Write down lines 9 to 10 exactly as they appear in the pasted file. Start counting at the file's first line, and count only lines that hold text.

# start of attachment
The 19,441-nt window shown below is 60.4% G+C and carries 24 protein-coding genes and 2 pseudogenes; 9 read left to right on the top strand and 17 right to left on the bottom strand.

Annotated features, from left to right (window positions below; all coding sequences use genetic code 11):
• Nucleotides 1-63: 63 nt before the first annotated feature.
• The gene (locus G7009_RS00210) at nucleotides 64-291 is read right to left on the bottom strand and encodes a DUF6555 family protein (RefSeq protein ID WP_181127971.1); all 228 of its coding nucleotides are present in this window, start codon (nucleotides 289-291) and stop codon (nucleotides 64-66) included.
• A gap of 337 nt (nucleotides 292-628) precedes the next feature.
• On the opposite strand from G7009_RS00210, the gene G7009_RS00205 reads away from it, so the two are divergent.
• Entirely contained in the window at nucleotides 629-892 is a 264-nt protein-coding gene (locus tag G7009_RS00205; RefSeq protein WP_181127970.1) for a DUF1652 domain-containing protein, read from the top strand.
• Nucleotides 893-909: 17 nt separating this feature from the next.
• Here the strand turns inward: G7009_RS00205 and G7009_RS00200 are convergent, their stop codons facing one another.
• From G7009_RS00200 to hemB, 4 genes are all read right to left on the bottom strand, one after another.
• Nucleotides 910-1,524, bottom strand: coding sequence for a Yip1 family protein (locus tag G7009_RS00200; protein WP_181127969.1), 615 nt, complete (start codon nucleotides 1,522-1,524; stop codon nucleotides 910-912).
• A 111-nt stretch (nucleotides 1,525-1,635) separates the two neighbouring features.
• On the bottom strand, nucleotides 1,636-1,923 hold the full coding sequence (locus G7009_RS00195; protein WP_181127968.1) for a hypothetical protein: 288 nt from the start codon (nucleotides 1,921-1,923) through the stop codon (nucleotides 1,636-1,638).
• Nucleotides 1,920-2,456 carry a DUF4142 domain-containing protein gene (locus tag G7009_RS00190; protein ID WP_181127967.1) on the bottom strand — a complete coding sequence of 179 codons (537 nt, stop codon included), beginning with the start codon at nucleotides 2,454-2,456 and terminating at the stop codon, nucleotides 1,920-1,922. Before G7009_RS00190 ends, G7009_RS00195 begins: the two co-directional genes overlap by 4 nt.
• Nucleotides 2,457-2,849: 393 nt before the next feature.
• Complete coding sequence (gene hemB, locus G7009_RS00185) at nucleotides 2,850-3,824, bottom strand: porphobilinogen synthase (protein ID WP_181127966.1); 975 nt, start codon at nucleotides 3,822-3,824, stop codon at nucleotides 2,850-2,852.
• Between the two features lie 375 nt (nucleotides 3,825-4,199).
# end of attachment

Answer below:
• Here the strand turns inward: G7009_RS00205 and G7009_RS00200 are convergent, their stop codons facing one another.
• From G7009_RS00200 to hemB, 4 genes are all read right to left on the bottom strand, one after another.